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GDPR - true or false?

With the new General Data Protection Regulation (“GDPR”) coming into force on 25 May 2018, the media is full of hype regarding how GDPR will drastically change the face of data protection. But how much of the media coverage is based on fact, and how much is fiction?

True or false? The biggest threat to organisations from the GDPR is massive fines.

False.

Despite the big media focus on huge fines, the Information Commissioner’s Office (“the ICO”)  has emphasised that “This law is not about fines. It’s about putting the consumer and citizen first.”

Although the ICO will be able to impose much greater fines under the GDPR than under the current regime (a maximum of £17 million or 4% of turnover under the GDPR, rather than £500,000 under the Data Protection Act 1998 (“the DPA”)), the Information Commissioner has emphasised that the ICO won’t make early examples of organisations for minor infringements, and that maximum fines won’t become the norm.

It may give organisations some comfort that in 2016/2017, the ICO dealt with 17,300 cases of alleged data protection infringements but only issued 16 fines. In addition, the ICO have never invoked their maximum powers.

Like the DPA, the GDPR gives the ICO a range of sanctions to help organisations comply, including warnings and corrective orders, and there is also the risk of reputational damage.

However, don’t let all of this make you too relaxed, as the ICO has also made clear that they won’t be afraid to use sanctions if organisations “play fast and loose” with people’s data!

True or false? You must have consent if you want to process personal data.

False.

Consent is one “lawful basis” for processing data - it’s not the only way. There are 5 other, less publicised lawful bases:

  • Contract- to comply with a contract with the “data subject” or because the data subject has asked you to do something before entering into a contract;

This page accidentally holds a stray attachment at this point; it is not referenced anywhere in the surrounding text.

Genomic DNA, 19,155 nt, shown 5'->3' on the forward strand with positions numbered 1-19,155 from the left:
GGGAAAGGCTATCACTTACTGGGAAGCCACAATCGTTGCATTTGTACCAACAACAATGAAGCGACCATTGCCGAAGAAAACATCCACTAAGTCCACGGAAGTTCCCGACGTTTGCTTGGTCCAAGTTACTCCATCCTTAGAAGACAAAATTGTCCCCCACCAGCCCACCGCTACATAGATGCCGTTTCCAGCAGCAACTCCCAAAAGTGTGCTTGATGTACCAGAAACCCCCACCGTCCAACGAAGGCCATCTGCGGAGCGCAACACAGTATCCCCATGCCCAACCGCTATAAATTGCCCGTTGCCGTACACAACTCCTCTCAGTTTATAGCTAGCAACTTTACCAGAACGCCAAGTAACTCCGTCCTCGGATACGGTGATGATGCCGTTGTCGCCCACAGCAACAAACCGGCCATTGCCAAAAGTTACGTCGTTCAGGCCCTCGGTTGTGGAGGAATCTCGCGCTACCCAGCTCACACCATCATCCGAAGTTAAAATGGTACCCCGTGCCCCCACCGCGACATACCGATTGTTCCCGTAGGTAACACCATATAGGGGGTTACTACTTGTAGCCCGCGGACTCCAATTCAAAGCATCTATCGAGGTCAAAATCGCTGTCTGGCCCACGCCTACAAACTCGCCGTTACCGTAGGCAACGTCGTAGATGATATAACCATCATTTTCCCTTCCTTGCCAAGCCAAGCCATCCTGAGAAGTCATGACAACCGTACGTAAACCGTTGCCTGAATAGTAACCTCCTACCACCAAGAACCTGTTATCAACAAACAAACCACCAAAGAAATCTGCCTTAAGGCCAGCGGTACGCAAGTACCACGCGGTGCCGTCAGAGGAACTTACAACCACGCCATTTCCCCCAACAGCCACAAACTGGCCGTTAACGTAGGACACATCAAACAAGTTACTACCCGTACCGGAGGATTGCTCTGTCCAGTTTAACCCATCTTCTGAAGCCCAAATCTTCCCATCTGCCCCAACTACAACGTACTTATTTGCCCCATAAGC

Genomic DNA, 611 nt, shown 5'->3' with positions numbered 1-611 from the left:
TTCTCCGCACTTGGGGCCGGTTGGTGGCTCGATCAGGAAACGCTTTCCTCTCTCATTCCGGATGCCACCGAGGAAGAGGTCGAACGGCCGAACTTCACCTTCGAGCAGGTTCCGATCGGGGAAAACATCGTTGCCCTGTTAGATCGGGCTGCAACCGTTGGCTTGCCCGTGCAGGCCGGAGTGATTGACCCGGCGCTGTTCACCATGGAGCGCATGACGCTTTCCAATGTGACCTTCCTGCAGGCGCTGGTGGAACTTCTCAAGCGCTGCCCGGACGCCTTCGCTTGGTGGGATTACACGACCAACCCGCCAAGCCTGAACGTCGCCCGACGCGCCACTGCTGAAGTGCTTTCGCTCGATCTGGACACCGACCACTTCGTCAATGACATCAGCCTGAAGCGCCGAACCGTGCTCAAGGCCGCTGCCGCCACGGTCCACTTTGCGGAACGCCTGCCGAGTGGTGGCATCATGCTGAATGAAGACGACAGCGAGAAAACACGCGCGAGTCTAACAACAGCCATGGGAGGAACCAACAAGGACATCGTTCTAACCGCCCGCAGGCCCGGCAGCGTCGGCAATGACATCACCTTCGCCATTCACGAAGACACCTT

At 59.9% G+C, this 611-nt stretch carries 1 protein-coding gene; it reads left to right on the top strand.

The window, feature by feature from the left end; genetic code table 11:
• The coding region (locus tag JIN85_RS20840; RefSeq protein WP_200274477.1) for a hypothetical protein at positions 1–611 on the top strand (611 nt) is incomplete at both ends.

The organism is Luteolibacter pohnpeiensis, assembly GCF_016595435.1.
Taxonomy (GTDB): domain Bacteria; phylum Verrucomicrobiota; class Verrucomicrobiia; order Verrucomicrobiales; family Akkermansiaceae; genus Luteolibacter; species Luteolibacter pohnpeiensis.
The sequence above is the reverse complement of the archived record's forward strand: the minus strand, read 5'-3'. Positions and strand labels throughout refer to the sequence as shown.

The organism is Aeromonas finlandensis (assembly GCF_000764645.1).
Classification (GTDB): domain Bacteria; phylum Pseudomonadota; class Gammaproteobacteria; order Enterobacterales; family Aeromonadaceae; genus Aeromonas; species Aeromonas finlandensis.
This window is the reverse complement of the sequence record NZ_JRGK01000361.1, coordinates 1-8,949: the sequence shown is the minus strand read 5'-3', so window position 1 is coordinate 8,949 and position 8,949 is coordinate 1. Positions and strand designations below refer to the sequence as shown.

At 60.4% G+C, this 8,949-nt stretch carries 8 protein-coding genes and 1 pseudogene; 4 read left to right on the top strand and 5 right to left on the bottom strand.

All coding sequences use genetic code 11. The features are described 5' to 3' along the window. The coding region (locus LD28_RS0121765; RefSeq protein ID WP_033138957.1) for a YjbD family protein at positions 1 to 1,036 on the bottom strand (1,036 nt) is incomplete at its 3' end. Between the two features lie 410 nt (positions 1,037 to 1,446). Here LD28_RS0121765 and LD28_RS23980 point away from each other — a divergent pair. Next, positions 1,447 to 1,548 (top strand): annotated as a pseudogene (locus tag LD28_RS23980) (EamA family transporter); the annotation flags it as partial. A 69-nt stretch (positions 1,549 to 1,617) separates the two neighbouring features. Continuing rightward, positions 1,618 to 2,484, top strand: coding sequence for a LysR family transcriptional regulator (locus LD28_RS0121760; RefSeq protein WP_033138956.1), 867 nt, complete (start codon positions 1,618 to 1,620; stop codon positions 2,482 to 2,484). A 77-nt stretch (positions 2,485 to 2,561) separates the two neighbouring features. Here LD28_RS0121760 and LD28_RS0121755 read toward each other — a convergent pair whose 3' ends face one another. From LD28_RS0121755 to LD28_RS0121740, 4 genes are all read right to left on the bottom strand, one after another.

• Legal obligation- to comply with a common law or statutory obligation (not a contractual obligation);
  • Vital interests (to protect someone’s life);
  • Public task (most relevant to public authorities, but it can apply to any organisation that exercises official authority or carries out tasks in the public interest); and
  • Legitimate interests- your’s or a third party’s.

If you do want to rely on consent, remember:

  • Pre-ticked opt-in boxes are not indications of valid consent.
  • You must make it easy for people to withdraw consent.
  • You must explain the giving and withdrawal of consent in clear and plain language.
  • Make sure the consent you’ve already got meets the standards of the GDPR. If not, you’ll have to refresh it.

True or false? All personal data breaches will need to be reported to the ICO.

False.

You are only obliged to report a personal data breach under the GDPR if it’s likely to result in a risk to people’s rights and freedoms.  The GDPR does not explain exactly what that means, but the ICO’s Guide to GDPR gives some helpful pointers, including the need to consider:

  • the impact/consequences of the breach;
  • the nature of the data and how sensitive it is;
  • how easy it is to identify the data subject from the data; and
  • how many people are affected by the breach.

The ICO will also have a designated hotline to call for support and advice regarding whether it is necessary to report a breach.

Remember that you must report a breach without “undue delay” and, where feasible, not later than 72 hours after becoming aware of it.

When reporting, the ICO won’t necessarily expect full details, but they will want to know the potential scope and the cause of the breach and how you plan to address the problem and mitigate the breach.

Remember that if the breach is likely to cause a high risk to people’s rights and freedoms (e.g. if a person may suffer discrimination, damage to reputation, financial loss or any other significant economic or social disadvantage), you will also be obliged to report the breach to the individual(s) affected...